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Any member of the聽麻豆国产AV聽community who is worried about a student's health or well-being is strongly encouraged to contact the Office of the Vice President for Student Affairs and Dean of Students (Student Affairs) to discuss their concerns. Any concern that is reported to the office will be handled with the utmost care and sensitivity, but will also be investigated fully in order to determine the appropriate follow-up that needs to occur. Here are a list of Frequently Asked Questions (FAQs) that will help aide in your decision about reporting a student concern
Concerns about a student can range from missing class to a change in attitude to the death of a family member or thoughts of suicide. It also covers traumatic events that may have occurred, such as a sexual assault, car accident, etc. Regardless, we always tell students, family members and faculty and staff to trust their instincts. If they think something is wrong, they need to let us know so we can ensure that the student is doing well.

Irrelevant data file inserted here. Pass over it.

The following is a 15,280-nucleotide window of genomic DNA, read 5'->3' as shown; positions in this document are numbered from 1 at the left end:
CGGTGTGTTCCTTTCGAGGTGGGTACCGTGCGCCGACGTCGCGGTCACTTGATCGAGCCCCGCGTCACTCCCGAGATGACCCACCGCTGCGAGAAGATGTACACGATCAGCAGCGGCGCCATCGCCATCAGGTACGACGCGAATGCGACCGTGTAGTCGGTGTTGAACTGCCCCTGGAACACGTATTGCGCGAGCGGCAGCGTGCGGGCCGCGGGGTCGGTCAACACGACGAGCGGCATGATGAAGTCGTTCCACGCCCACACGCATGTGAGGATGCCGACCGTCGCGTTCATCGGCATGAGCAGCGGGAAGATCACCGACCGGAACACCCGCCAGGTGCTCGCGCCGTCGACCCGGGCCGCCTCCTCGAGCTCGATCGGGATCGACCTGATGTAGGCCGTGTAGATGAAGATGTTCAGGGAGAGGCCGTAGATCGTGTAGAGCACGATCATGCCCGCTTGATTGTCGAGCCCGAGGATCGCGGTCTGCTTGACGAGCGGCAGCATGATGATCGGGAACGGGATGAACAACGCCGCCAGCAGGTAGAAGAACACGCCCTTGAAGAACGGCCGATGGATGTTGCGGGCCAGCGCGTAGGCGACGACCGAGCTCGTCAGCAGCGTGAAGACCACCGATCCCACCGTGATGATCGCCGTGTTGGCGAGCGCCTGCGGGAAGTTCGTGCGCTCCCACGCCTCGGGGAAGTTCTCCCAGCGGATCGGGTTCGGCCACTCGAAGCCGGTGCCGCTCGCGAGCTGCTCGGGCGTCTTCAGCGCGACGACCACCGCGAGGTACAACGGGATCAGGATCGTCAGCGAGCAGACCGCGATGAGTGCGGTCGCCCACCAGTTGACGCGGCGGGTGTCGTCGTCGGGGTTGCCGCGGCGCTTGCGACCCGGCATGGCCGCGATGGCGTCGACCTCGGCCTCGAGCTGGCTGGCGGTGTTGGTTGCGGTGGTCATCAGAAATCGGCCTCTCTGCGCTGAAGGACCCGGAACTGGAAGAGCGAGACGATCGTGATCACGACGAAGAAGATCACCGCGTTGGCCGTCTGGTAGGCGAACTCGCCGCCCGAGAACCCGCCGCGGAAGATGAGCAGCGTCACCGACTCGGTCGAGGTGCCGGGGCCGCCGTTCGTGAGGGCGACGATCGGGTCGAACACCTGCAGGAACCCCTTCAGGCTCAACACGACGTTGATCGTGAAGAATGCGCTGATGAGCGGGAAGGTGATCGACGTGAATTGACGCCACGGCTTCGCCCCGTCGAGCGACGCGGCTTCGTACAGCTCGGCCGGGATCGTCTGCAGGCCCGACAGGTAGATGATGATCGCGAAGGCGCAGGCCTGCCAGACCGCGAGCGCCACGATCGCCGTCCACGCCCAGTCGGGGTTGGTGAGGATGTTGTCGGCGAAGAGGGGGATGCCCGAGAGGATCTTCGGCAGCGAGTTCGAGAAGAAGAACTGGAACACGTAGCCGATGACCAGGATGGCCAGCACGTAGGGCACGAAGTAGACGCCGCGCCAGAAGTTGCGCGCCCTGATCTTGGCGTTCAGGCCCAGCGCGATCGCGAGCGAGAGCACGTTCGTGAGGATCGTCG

There is nothing wrong with contacting Counseling Services with a student concern. This office is well-run and very well trained to handle a myriad of student concerns. However, just making a referral to the Counseling Center may not be enough to get the student the appropriate help that they need. While a concern may be presented one way, the true issue at hand could be vastly different- personal, academic, or even financial. Additionally, Counseling Services will maintain strict confidentiality unless a student is a harm to themselves or others. Contacting the Office of the Vice President for Student Affairs and Dean of Students will enable the staff to investigate, meet with the student if necessary, and get them pointed in the right direction. Additionally, the VPSA has the ability to create agreements with students to ensure they are getting back on the right track- no other office can do that.
There are several points of contact for this Office: